For those who still can’t forgive Chris Christie for his misplaced gushiness toward Barack Obama for making a per forma publicity cameo in New Jersey following superstorm Sandy, the governor’s current snafu might seem like a much-deserved comeuppance. Nevertheless, Bridgegate (apologies to Kevin Whiteman) and the so-called “phony scandals” of the Obama administration are different in several important respects.
James Taranto noted a couple of interesting distinctions in Thursday’s “Best of the Web Today”:
Its sheer pettiness is what distinguishes the GWB scandal from the ObamaCare and IRS ones. The ObamaCare fraud was in the service of an ambitious ideological agenda, and as we have argued, the 2012 election was close enough that it is possible the IRS’s suppression of opposition was necessary to secure the president a second term. Christie, by contrast, is not much of an ideologue and was cruising to an easy re-election.
In the latter regard, the bridge shenanigans look more like the Watergate burglary — a gratuitous misuse of power. ‘Reporters will eventually demand to know … what Christie knew and when he knew it,’ observes conservative blogger Sean Davis. ‘None of the defenses now available to Christie–intentional deceit or intentional ignorance–paint him in a favorable light.’ That’s especially true if voters two years from now are looking for a corrective to the corruption and deception of the Obama years.
The media scandal of choice for comparison with Christie’s bridge lane closures has for reason become the IRS’s targeting of conservative groups. National Review Online’s Andrew Stiles notes this trend, but hastens to add that the mainstream media’s handling of the two scandals is radically different:
The New York Times, for example, ran a ‘Room for Debate’ forum asking contributors to debate whether or not Christie should resign as a result of the bridge scandal….[But] the Times’ coverage in the wake of the IRS-targeting revelations was a bit more nuanced. ‘I.R.S. Focus on Conservatives Gives G.O.P. an Issue to Seize On,’ read the paper’s A1 headline on May 13, 2013, just days after the scandal broke. Other outlets seized on similar storylines. ‘IRS scandal: GOP looks to seize election opportunity,’ wrote CBS News. USA Today ran with: ‘GOP seizes on IRS scandal to press agenda.’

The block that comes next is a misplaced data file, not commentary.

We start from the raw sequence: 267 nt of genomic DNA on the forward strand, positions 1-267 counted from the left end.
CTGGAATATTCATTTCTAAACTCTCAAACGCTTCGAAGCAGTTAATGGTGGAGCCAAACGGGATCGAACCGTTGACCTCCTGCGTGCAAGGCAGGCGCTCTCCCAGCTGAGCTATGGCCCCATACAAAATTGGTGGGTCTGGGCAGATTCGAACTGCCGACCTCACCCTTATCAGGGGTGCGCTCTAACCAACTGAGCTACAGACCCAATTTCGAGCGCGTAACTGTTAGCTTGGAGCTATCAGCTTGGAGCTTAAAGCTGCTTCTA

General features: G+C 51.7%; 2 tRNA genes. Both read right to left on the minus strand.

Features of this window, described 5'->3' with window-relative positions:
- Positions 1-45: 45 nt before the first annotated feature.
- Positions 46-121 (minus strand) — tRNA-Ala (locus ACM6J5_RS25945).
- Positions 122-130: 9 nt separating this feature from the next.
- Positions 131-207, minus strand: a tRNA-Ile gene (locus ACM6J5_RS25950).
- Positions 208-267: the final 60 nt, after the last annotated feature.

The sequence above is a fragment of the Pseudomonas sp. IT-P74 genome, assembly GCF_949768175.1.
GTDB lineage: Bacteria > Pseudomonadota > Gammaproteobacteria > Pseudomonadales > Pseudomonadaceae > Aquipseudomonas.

On May 15, New York’s Frank Rich called the IRS targeting a ‘White House mishap.’ Republican seizers-on were ‘the Boys Who Cried Wolf.’ The ‘GOP overreach’ angle caught on quickly. ‘Will Republicans Screw Up Again? Some Are Already Overreaching,’ pondered Roll Call’s Stu Rothenberg on May 20. ‘The IRS is a good political issue for Republicans. But are they in danger of overreaching on it?’ asked the Washington Post.
Whatever else might be said about the similarities and differences between the two scandals, it is not just the media that are jumping all over one malicious act while excusing another. The government has also relegated the investigation of the IRS targeting to a back burner. Fox News reports that eight months after the IRS scandal made headlines, the FBI has contacted only a handful of the conservative groups directly affected by the agency’s misconduct:
Jordan Sekulow, a lawyer representing 41 organizations in 22 states in a federal lawsuit, told FoxNews.com that very few of his clients have been approached by FBI investigators to date.
‘We’re talking single digits right now,’ Sekulow told FoxNews.com. He said they were only approached recently.
Sekulow echoes the frustrations of those who say the government is biding its time following allegations last spring that the IRS had targeted conservative groups applying for non-exempt tax status.
It is very likely that the feds are taking their sweet old time because of the media, or lack of pressure therefrom.
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